Precise Layout for Plywood Projects
Woodworking pop quiz: When is 3⁄4 " plywood not actually 3⁄4 " plywood?
Answer: Only always.
As face veneers have become thinner (manufacturers get more mileage out of each log), plywood thicknesses have shrunk. So if you rely on the stated thickness when planning or building your projects, you wind up with loose-fitting joints, part dimension errors, and assembly problems. But don’t count on a consistent 1⁄32 " difference from the stated thickness, either. Depending on the quality of your stock, you may even find thickness variations between two sheets or on a single sheet.
Use these four strategies to prevent those discrepancies from becoming dimensional disasters on your plywood-based projects.
1. Piston-fit parts between dadoes and rabbets
PROBLEM: I cut 3⁄8 "-deep rabbets in my 3⁄4 " plywood cabinet sides to accept the top and bottom, but my planned 26"-wide cabinet came out too narrow. The undersized plywood left less than 3⁄8 " of material after the3⁄8 " rabbets.
SOLUTION: Start with your project’s absolute critical dimension—in this case, the final 26" width of the cabinet. After cutting the rabbets in the sides, hold the pieces together back-to-back and let your tape measure tell you the exact length needed to get to a perfect 26" cabinet width, as shown above. Extend your tape to the cabinet width (the critical dimension) and hold that dimension against one rabbet. The exact length of a part to fit between the rabbets is where the edge of the other rabbet meets the tape.In this case, you would cut the top and bottom 257⁄16 " long.
Use a similar strategy to determine the length of drawer fronts and backs joined with rabbets, dadoes, butt joints, or lock rabbets, below.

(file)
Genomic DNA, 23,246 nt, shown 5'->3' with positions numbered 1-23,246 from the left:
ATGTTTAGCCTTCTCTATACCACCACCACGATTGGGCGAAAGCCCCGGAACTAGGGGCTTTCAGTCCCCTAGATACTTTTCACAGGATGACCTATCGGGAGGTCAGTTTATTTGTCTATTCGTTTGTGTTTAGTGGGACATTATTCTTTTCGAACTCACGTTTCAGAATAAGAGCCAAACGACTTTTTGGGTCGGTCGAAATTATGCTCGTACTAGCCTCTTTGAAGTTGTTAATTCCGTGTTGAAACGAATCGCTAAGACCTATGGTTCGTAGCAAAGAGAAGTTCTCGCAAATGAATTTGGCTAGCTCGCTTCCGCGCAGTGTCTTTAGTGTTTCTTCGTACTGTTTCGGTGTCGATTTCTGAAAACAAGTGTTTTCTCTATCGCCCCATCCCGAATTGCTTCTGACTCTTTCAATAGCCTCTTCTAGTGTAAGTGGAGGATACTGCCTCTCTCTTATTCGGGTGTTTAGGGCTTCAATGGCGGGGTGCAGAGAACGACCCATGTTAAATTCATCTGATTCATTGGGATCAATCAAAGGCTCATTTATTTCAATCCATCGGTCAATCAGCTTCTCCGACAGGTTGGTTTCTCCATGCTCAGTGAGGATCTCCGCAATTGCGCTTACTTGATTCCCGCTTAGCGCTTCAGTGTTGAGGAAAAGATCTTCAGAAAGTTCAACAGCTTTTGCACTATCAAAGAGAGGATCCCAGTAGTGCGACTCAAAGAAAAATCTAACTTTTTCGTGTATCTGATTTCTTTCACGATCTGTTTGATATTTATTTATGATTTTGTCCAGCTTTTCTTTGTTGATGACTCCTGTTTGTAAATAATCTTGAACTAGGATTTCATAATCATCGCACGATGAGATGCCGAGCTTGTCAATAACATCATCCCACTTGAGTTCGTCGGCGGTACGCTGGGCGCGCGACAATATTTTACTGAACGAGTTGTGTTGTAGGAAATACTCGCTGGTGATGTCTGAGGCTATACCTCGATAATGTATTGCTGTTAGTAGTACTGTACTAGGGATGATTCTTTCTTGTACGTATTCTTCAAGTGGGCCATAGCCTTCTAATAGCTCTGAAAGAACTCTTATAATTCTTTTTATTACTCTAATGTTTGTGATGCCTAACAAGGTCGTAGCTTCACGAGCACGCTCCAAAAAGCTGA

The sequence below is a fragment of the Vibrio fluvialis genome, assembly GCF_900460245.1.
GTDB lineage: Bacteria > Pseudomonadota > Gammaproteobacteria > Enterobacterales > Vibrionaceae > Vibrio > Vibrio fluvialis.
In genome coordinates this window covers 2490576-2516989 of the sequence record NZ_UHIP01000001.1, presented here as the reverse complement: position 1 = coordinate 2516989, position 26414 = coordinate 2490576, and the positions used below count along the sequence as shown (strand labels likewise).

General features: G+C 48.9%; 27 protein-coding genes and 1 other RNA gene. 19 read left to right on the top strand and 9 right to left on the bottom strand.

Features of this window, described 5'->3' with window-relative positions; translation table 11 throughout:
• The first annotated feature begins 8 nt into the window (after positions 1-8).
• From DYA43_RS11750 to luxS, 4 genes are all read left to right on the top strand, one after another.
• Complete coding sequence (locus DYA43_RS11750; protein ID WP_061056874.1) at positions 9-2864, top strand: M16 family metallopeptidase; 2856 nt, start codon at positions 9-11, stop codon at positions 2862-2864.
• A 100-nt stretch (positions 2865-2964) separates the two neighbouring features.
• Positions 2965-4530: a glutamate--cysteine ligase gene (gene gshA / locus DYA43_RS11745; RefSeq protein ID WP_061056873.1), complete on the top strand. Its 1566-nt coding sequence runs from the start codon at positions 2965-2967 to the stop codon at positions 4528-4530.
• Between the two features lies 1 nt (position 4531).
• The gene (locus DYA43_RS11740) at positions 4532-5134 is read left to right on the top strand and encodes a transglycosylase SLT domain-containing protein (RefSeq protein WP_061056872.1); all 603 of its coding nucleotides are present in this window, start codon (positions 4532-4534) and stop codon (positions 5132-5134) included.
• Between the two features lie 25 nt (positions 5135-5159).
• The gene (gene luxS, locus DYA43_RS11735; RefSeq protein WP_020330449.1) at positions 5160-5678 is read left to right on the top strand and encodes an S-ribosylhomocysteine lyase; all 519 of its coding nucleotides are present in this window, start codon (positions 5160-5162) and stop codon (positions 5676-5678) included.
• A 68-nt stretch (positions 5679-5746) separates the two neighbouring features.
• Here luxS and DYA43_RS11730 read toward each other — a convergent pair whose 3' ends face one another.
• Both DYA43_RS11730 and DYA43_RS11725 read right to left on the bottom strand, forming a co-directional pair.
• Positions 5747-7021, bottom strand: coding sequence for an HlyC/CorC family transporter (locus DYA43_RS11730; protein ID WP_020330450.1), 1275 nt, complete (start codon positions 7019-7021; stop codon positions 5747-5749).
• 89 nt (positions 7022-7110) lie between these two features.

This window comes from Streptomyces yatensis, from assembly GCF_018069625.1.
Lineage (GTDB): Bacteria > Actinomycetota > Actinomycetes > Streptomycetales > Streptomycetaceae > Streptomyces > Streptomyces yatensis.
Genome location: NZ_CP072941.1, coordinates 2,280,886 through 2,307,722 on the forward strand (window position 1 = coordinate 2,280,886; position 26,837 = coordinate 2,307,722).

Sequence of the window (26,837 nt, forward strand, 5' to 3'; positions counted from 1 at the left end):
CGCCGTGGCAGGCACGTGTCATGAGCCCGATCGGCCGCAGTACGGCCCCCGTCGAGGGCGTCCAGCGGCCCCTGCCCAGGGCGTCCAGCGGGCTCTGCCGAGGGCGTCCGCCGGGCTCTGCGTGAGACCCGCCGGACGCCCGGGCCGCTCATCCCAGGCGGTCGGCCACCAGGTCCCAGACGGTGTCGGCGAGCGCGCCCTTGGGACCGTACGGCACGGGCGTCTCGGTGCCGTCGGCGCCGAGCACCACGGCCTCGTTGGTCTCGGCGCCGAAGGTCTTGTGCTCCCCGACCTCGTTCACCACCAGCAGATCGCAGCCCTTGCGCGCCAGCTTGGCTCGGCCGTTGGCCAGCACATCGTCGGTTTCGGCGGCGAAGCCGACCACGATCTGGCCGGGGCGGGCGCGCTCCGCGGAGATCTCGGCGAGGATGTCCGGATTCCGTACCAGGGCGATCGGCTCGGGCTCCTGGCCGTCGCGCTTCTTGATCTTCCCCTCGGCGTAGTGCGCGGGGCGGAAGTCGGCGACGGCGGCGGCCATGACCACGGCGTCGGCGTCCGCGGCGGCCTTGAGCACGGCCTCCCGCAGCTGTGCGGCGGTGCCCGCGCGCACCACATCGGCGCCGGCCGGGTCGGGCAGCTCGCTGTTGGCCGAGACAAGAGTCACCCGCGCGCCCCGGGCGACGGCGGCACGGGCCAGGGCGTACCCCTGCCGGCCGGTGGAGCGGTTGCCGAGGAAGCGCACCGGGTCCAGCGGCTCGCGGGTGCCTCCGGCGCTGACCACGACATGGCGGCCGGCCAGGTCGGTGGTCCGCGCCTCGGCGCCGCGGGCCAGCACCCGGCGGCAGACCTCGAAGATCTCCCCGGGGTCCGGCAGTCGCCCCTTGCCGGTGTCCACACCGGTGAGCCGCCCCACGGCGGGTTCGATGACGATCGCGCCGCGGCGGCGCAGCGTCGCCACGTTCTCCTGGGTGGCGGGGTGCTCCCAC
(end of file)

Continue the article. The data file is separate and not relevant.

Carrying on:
2. No-math method to a perfect drawer fit
PROBLEM: I separated side-by-side drawers in my project with a 3⁄4 " plywood divider. But, when I assembled the cabinet, the drawers openings were wider than they should have been.
SOLUTION: Once again, it’s best to measure directly from the project rather than rely on calculations. Before cutting the divider dado, dry-fit the sides and shelf first, then lay out the dado location, as shown below. That way, if the dadoes the shelf fits into are shallower or deeper than specified in the plans, your drawer opening width remains correct.
3. Lay out real-world rabbets and dadoes
PROBLEM: I cut a 3⁄4 "-wide rabbet to accept a 3⁄4 " plywood cabinet top, and now the cabinet sides stand proud of the top. It looks like I cut the rabbet too wide.
SOLUTION: Instead of laying out a 3⁄4 " rabbet and cutting to that line, use an off-cut from the cabinet top as a gauge to mark the true rabbet width, as shown below. Then, cut to that line using a dado set or straight router bit. Keep that sanded scrap handy for gauging shelf dadoes, too.
4. Know when to measure and when to trace
PROBLEM: I measured all the dado locations for my 3⁄4 " plywood drawer dividers starting from the top of the carcase, accounting for my 43⁄16 "-high drawers. Now the gap increases above each successively lower drawer.
SOLUTION: The difference in plywood thickness, multiplied by each additional divider, created those ever-larger gaps. There are two solutions here, depending on whether the critical dimension in the project is the height of the drawer opening, or the overall height of the carcase.
If the drawer opening is the critical dimension, use a spacer and two strips of scrap plywood to lay out the dadoes. In this example, the drawer-face height, plus 1⁄16 " for clearance, gives you a 4 1⁄4 " critical dimension. Rip a scrap to this width to use as a spacer. Mark the rabbet for the cabinet top using Tip 3 above, then position a second scrap alongside the spacer to locate the first dado, as shown below. Remove the spacer, and mark alongside the plywood.
Then just leapfrog the spacer and plywood scraps to lay out the remaining dadoes, below. If your cabinet has drawers of different heights, cut a spacer to match the height of each drawer opening.
To create equal-size openings without adjusting the height of the carcase, determine the centerline of each drawer divider and mark that on the edge of the carcase. Then center a plywood scrap on that mark and mark the locations of the dadoes, as shown below.